1904: Longacre Square gets a new name. The Dutch were the first Europeans to settle Manhattan Island and when they arrived there were three small streams which united at what is today, 10th Avenue and 40th Street. The stream then ran through what was called the Great Kill where fish and waterfowl were for sale. The stream entered into the Hudson River at present day 42nd Street. The region became known for carriage-making. John Morin Scott’s manor house was located at 43rd Street prior to the Revolutionary War and he was the overseer of much of the land used for farming and breeding horses. In the early 19th century, John Jacob Astor took control and sold off lots, at a great profit, as what was by then New York City grew.
As lower Manhattan became more upscale, homes, theaters, and prostitution were pushed north toward and Longacre Square which became known as Thieves Lair because of pickpockets and the low entertainment offered. The first theater on the square was built by Oscar Hammerstein, a cigar manufacturer, and by the 1890s Broadway was “ablaze with electric light and thronged by crowds of middle- and upper-class theatre, restaurant and café patrons”. In 1904 Adolph S Ochs moved his thriving newspaper to the newly built skyscraper on 42nd Street at Longacre Square. Ochs persuaded Mayor George McClellan, Jr. to build a subway station there and then, on this day, the name was changed to Times Square. Three weeks later, the first electrified ad showed up on the Horse Exchange (now the Winter Garden Theatre).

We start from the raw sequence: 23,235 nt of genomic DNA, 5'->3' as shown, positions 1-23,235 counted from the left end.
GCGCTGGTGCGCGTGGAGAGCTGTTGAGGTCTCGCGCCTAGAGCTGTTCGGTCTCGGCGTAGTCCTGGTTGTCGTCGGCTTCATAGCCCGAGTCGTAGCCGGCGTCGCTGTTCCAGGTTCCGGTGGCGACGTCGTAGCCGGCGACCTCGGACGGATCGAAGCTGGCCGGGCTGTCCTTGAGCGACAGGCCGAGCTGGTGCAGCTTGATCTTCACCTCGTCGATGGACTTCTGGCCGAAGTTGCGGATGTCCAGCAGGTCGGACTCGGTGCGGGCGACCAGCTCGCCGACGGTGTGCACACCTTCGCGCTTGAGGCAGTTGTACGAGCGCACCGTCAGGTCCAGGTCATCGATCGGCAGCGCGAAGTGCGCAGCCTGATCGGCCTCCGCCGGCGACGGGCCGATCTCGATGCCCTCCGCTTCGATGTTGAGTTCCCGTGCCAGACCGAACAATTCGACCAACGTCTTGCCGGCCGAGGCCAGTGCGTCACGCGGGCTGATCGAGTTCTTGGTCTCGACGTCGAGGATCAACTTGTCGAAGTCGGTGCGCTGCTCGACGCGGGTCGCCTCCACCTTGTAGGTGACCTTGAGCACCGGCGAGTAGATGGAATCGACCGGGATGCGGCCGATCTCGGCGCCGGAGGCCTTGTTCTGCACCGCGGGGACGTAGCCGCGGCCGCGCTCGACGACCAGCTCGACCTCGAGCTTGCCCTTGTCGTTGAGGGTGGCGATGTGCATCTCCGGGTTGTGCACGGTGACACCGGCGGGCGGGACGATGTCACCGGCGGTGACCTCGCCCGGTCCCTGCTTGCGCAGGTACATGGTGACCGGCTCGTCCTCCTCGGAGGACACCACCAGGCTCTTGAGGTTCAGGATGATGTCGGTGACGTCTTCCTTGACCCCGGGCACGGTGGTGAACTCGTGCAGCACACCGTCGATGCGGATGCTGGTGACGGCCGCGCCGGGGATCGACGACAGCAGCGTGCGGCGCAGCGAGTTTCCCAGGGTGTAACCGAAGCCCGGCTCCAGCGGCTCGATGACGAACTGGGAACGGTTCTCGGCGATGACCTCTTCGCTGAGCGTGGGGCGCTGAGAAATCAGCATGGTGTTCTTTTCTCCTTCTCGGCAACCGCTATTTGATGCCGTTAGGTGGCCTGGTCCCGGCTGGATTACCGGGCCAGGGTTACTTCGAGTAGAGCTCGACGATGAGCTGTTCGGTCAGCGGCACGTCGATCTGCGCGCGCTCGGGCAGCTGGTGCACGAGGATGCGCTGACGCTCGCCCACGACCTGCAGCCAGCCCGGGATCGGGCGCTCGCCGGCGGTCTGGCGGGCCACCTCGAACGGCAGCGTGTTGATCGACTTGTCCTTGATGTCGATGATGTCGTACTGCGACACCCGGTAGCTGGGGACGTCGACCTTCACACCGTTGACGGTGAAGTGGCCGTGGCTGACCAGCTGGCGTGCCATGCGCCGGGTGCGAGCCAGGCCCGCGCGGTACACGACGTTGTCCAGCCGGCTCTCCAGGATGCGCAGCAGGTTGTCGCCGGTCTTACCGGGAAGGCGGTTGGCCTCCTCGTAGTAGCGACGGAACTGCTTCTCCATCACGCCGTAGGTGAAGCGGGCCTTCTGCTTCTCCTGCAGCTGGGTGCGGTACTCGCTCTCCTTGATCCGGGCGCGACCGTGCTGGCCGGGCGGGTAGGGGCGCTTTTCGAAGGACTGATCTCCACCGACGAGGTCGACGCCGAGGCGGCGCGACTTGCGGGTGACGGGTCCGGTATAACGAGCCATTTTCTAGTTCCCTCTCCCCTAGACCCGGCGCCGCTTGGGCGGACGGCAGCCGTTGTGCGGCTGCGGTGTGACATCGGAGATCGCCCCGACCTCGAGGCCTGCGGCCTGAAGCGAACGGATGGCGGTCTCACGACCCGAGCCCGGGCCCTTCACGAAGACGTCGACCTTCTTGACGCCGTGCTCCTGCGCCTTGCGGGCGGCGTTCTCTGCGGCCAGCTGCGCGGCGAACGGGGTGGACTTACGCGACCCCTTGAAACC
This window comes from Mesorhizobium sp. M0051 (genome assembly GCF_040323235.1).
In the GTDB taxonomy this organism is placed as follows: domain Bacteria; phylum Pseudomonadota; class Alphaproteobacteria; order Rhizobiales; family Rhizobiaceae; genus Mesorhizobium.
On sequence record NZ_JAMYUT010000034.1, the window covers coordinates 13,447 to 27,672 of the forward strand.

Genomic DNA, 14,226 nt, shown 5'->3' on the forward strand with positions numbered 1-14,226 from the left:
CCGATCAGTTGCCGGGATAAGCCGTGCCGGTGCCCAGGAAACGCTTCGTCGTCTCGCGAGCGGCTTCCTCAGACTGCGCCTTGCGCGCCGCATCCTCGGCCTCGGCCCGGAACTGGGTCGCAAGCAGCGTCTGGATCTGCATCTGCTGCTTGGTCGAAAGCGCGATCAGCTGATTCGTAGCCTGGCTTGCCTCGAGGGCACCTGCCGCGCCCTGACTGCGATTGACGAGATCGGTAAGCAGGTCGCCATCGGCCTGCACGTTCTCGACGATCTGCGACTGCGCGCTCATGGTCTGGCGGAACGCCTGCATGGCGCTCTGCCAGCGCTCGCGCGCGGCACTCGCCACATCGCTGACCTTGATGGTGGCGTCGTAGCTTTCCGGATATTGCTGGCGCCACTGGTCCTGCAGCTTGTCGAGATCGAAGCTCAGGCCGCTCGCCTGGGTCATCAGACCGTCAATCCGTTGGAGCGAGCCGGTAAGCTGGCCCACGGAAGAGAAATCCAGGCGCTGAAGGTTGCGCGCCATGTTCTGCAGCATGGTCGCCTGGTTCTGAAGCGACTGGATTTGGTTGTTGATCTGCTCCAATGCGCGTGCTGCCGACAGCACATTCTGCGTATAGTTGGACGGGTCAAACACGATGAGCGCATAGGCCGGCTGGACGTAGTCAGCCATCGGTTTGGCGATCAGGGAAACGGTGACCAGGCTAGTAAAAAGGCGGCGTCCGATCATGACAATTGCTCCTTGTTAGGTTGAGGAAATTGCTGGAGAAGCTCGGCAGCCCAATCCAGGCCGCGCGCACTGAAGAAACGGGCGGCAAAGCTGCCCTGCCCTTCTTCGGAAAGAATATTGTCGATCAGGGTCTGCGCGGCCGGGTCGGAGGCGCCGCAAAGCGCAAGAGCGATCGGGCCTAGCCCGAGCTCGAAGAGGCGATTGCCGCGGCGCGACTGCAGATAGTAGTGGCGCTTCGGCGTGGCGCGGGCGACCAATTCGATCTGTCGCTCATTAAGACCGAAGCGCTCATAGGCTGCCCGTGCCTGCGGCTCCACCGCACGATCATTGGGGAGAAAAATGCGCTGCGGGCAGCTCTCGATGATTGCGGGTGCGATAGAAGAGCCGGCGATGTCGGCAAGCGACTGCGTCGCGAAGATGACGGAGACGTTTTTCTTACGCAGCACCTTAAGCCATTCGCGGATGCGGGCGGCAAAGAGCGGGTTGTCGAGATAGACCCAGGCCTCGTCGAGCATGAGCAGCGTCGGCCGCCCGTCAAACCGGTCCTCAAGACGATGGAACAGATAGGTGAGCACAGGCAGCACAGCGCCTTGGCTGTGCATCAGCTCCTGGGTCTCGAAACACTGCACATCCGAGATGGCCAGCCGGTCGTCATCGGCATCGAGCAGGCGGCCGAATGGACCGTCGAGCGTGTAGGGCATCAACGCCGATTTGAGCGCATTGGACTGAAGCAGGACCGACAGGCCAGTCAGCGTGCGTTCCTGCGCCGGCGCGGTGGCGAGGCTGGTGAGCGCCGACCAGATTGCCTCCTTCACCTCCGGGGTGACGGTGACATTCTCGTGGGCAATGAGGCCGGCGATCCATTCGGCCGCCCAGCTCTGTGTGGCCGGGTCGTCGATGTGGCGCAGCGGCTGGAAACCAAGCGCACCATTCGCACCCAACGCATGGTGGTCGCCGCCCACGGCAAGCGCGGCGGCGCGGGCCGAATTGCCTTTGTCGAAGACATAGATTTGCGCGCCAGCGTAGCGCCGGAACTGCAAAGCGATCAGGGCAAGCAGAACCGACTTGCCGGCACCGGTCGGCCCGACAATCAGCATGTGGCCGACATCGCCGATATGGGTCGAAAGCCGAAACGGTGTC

While the newspaper changed venues in 1913, the name has stayed the same. It is sometimes called by other names: The Crossroads of the World, The Center of the Universe, or the heart of The Great White Way. The area at the junction of Broadway and Seventh Avenue and stretching from West 42nd to West 47th Streets is one of the busiest pedestrian intersections in the world. It is the center for the Broadway Theater District and is a much visited tourist destination. About 330,000 people pass through the area daily and 50 million yearly tourists are a great part of that number. On some of the busiest days, 460,000 people are there. Since 1907, they show up on New Year’s Eve to watch the ball drop from the Times Building, now One Times Square. About a million show up for this event.
Today, the Square is known for art and commerce. Electric and neon signs light up the night. Zipper news crawls across screens begging for “eyes on” views. There are landmarks in abundance including the origin of the Times name. Many important buildings are on or adjacent to Times Square as are many corporate buildings. The area is universally recognizable and so is often used in movies and in some of them, the Square and New York City are destroyed. Or else it is depicted as a busy section of urban life in the US. However it is shown, it is iconic.
Times Square quickly became New York’s agora, a place to gather to await great tidings and to celebrate them, whether a World Series or a presidential election. – James Traub
How can you be organized when you’re in Times Square? – Mary-Kate Olsen
I always have a positive reaction to Times Square – you’ve got so many people passing through here, so many cultures, and so many people merging into the central community of New York City. This is the hub of America. – Dhani Jones